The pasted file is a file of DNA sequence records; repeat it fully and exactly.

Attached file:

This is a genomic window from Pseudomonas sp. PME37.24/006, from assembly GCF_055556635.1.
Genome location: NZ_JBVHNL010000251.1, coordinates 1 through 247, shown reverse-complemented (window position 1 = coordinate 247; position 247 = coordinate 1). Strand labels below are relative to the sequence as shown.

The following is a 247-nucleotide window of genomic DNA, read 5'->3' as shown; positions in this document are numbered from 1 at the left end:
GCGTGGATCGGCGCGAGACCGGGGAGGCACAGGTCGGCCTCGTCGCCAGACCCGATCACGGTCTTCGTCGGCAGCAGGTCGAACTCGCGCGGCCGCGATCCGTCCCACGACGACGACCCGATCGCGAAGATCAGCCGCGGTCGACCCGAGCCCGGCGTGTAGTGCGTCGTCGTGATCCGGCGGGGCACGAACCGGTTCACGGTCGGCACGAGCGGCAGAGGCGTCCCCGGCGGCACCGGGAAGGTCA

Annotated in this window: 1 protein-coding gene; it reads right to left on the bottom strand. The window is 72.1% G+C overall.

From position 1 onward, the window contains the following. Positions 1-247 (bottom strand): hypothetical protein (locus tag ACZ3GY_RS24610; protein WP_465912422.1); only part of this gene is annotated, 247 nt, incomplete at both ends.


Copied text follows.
This is a genomic window from Pseudomonas sp. PME37.24/006, from assembly GCF_055556635.1.
Genome location: NZ_JBVHNL010000251.1, coordinates 1 through 247, shown reverse-complemented (window position 1 = coordinate 247; position 247 = coordinate 1). Strand labels below are relative to the sequence as shown.

The following is a 247-nucleotide window of genomic DNA, read 5'->3' as shown; positions in this document are numbered from 1 at the left end:
GCGTGGATCGGCGCGAGACCGGGGAGGCACAGGTCGGCCTCGTCGCCAGACCCGATCACGGTCTTCGTCGGCAGCAGGTCGAACTCGCGCGGCCGCGATCCGTCCCACGACGACGACCCGATCGCGAAGATCAGCCGCGGTCGACCCGAGCCCGGCGTGTAGTGCGTCGTCGTGATCCGGCGGGGCACGAACCGGTTCACGGTCGGCACGAGCGGCAGAGGCGTCCCCGGCGGCACCGGGAAGGTCA

Annotated in this window: 1 protein-coding gene; it reads right to left on the bottom strand. The window is 72.1% G+C overall.

From position 1 onward, the window contains the following. Positions 1-247 (bottom strand): hypothetical protein (locus tag ACZ3GY_RS24610; protein WP_465912422.1); only part of this gene is annotated, 247 nt, incomplete at both ends.